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Drought gardening demands a different approach to water conservation

Drought-resistant gardening is far more than a way to garden; it is an integrated system of activities that enables one to provide food and survive the periods of drought on earth.

Living this life style calls for a knowledge of such things as water, soil, plants, weather, economics, recycling, and the like.

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Without water, most plants will not live. There are others, however, that need minimal water to survive and that ultimately produce food. Such plants are desirable for residents of any of the world's desert, semidesert, and other areas were water is scarce.

Rain harvesting is also an important aspect of the drought-resistant life style.

When water is falling freely, that is the time to capture it in buckets or cisterns for later use. Water can be captured directly by large plastic trash containers or by diverting the roof drainpipe water through a filter and into storage containers.

In the household, even during times of drought where strict rationing is imposed, there will, in all likelihood, be somem water coming in.

How does this affect the garden? By switching to a nonphosphate biodegradable detergent, it becomes feasible to reroute the kitchen and bathroom sink, washing machine, and bath water into the fruit trees and garden.

As for watering the garden, the best time is between midnight and 5 a.m. since that is when there is the least evaporation. Plants need to be kept clean since they also have to breathe.

Overhead watering may not always be necessary or feasible. The hose can be laid in the garden to give the soil a good soaking about once a week. Place the hose on a board or some newspapers so the soil won't be eroded. If you only give your garden frequent light waterings, you'll weaken the drought resistancy of the plants since it encourages shallow roots.

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To survive a dearth of water, plants need deeper roots in which they can search for their own water underground. Also, the water from frequent light waterings evaporates more quickly.

Much more water is absorbed into a mulched garden than in an unmulched one.

A mulch is an organic material that is placed on the surface of the garden around the plants. Mulching is vital part of any drought-resistant gardent since it protects the soil, holds in moisture, reduces the growth of undesirable plants, encourages worms, and adds nutrients to the soil.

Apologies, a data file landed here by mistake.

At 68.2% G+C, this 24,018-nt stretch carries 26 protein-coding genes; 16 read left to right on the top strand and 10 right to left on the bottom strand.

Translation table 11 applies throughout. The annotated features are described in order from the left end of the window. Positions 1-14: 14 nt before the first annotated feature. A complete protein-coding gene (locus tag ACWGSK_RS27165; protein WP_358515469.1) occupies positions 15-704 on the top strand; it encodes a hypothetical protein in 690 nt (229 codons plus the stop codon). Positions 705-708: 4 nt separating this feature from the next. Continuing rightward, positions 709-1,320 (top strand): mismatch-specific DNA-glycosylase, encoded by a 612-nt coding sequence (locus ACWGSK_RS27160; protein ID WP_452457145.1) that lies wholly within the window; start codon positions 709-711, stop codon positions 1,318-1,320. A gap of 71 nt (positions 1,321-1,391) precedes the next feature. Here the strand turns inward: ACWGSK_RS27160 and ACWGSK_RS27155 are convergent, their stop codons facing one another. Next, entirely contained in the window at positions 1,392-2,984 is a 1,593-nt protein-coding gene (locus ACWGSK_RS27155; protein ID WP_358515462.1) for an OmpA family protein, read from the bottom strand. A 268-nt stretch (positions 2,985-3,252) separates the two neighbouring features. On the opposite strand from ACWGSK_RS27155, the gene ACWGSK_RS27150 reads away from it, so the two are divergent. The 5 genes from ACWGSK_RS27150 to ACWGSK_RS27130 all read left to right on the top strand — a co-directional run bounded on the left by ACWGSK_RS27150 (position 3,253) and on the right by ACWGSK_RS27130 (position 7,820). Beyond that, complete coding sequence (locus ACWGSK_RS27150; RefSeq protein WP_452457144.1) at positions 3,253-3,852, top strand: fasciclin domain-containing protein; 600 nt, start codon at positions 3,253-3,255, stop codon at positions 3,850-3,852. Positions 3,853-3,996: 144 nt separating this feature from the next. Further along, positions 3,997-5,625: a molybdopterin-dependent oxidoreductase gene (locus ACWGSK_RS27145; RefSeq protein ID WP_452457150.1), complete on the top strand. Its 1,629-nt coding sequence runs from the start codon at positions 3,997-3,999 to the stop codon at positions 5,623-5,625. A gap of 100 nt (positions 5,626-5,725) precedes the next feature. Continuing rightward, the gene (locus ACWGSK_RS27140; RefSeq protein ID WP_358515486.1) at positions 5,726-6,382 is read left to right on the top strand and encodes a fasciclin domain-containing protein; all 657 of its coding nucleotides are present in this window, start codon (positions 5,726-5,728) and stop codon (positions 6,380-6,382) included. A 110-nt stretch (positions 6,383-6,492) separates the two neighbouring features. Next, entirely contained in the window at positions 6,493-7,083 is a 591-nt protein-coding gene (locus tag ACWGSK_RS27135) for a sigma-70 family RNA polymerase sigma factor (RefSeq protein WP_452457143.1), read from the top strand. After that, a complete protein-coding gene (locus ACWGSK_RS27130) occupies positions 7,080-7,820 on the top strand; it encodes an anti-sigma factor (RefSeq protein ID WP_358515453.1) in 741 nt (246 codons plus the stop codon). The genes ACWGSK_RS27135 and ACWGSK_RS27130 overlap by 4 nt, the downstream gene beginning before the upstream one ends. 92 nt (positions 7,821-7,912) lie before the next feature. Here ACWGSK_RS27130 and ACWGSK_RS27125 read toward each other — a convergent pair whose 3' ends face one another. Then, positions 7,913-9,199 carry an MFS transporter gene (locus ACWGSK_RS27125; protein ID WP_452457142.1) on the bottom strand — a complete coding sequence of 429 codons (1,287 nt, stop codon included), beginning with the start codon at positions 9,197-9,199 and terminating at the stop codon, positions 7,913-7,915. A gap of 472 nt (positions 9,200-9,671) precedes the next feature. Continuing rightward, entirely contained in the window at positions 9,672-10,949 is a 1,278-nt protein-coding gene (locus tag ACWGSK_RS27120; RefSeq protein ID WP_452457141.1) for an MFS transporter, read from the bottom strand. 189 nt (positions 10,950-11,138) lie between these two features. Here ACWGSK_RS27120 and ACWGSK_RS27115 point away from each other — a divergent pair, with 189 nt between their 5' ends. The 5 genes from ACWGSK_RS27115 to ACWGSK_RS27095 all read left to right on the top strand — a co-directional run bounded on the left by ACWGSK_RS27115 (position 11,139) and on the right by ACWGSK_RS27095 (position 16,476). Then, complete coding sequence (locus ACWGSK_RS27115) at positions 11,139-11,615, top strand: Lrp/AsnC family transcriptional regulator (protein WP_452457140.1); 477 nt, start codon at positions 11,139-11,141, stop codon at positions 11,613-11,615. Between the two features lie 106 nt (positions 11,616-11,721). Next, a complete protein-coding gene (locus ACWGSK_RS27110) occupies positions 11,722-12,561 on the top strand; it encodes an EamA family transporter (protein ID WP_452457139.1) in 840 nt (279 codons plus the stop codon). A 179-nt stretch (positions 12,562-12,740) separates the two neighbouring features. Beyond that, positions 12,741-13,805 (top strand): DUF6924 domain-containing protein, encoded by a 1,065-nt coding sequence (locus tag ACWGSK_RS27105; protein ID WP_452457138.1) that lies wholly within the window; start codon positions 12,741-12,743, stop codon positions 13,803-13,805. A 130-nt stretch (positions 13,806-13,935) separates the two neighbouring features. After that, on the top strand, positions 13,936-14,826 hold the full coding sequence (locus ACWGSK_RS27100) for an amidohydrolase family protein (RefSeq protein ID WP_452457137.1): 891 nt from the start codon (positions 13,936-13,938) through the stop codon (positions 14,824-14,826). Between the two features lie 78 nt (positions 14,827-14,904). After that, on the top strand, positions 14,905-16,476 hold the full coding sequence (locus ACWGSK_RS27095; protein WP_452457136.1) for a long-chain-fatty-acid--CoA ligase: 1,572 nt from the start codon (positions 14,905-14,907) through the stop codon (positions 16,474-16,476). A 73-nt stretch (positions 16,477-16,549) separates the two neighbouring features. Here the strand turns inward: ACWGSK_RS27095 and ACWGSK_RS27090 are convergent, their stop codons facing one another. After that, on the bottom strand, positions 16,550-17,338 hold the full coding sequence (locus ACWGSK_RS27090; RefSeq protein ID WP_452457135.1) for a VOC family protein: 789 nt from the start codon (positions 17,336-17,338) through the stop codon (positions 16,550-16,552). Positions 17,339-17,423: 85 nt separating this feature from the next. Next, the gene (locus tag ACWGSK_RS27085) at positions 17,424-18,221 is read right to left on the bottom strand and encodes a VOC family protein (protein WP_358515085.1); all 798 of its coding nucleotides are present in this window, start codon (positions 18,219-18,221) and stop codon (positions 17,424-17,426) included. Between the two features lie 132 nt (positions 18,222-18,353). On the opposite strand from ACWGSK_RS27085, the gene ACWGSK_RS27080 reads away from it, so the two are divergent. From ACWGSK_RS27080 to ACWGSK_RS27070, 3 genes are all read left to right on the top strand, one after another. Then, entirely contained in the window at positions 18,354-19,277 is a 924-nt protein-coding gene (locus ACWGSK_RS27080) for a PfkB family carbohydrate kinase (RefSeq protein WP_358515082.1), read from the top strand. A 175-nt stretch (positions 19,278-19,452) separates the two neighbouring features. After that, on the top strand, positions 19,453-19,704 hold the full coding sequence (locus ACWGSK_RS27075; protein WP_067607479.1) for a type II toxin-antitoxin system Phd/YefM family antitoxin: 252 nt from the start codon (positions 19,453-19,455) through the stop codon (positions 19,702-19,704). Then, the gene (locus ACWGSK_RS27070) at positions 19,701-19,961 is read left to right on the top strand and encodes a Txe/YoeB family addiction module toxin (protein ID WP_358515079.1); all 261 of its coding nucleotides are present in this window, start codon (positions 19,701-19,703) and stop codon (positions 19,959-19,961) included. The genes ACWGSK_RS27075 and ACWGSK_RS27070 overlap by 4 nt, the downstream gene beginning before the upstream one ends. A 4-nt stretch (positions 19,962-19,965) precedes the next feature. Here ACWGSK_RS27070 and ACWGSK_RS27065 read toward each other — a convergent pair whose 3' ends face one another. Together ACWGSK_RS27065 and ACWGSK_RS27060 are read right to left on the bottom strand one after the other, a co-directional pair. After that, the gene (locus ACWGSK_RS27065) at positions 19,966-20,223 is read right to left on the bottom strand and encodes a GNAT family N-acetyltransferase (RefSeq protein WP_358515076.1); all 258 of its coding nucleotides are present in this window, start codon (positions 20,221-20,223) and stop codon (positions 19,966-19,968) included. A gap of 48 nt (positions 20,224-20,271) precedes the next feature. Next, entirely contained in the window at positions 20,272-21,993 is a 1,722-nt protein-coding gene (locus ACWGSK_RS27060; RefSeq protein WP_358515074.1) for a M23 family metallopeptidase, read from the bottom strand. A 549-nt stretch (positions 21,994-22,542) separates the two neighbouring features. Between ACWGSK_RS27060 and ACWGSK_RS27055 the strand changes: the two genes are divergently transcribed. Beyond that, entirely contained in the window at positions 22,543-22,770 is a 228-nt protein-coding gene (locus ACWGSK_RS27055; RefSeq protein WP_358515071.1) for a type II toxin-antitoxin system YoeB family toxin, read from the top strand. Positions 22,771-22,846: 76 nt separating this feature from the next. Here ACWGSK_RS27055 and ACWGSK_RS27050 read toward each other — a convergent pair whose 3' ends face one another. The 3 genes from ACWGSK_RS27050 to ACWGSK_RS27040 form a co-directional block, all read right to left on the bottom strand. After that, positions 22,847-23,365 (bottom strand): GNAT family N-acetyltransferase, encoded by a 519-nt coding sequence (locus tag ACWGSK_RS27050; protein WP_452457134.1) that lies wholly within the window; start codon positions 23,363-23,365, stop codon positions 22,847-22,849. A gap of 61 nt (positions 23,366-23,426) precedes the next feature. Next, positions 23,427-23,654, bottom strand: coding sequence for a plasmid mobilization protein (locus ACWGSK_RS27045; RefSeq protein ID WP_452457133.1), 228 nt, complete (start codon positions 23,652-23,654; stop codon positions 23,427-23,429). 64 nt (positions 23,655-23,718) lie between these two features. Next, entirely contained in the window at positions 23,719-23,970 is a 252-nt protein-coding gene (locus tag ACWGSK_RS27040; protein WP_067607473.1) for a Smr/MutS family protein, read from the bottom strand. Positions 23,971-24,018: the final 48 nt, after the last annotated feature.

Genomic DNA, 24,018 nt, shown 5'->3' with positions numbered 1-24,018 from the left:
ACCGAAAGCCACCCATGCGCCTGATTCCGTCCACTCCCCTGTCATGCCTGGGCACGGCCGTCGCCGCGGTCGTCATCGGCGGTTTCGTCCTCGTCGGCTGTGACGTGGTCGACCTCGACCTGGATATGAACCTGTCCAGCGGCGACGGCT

You can mulch with leaves, wood chips, rocks, grass clippings, shredded newspapers, straw, and any plant material. An unmulched garden needs more water , more work, and will be more susceptible to erosion and caking of the soil.

The idea that all the space between the garden foods must be kept clear of "competitive" plants, or weeds, is untrue. Many garden weeds are edible, such as chickweed (as a salad), lamb's quarter, and sow thistle (use like spinach), dandelion purslane (salads and stews), and fennel (eat raw -- it tastes like licorice).

To learn how to identify such wild foods, study the Guide to Wild Food, available from Survival Services, PO Box 42151, Lost Angeles, Calif. 90042.

You can also build life into the soil by composting your kitchen scraps. To compost, put the organic material in a pit in layers and cover with plastic. Once the decomposition process is complete, you'll have a top-quality material to improve and enrich the soil.

You can never have too much compost in the garden.

The best compost is made by piling layers (starting at the bottom) of paper and cardboard, tough organic material, kitchen scraps, manure and blood meal, grass clippings and leaves, wood ashes, rock phosphate, and soil with worms.

With the combined efforts of mulching, composting, and worm farming, you can take positive steps toward solving the solid-waste problem of the cities while building the soil.

Good soil retains moisture and is therefore more drought-resistant than poor soil. Some food producers, however, prefer drier, less-fertile soil, such as the toyon tree (edible berries), black walnut, mission fig, mission grape, mission olive, pomegranate, citrus fruits, yuccas (edible fruits), jojoba (edible nuts), several varieties of cactus with edible fruits and pads, pinyon pine (edible nuts), oaks (edible acorns), honey mesquite (edible pods), jujube (edible fruits), agaves (several edible parts), carob (edible pods), elderberry, amaranth, and others.

Hopi, Navajo, and Pueblo Indians of the arid Southwest have grown food in their desert soil that receives as little as 5 inches of rain a year.

Some of these desert plants are pima squash and blue maize, devil's claw, teparies, and other desert beans. All of these plants either naturally occur in the desert, can survive extended drought, or else thrive in the heat.

Don't ignore a plant's shade requirements. It is usually better to have two or more plants together than a single plant in the garden.

You may also choose to garden in containers. If you do, the drainage holes should be located, not on the bottom of the can, but on the sides toward the bottom. This will allow some water to stay in the can.

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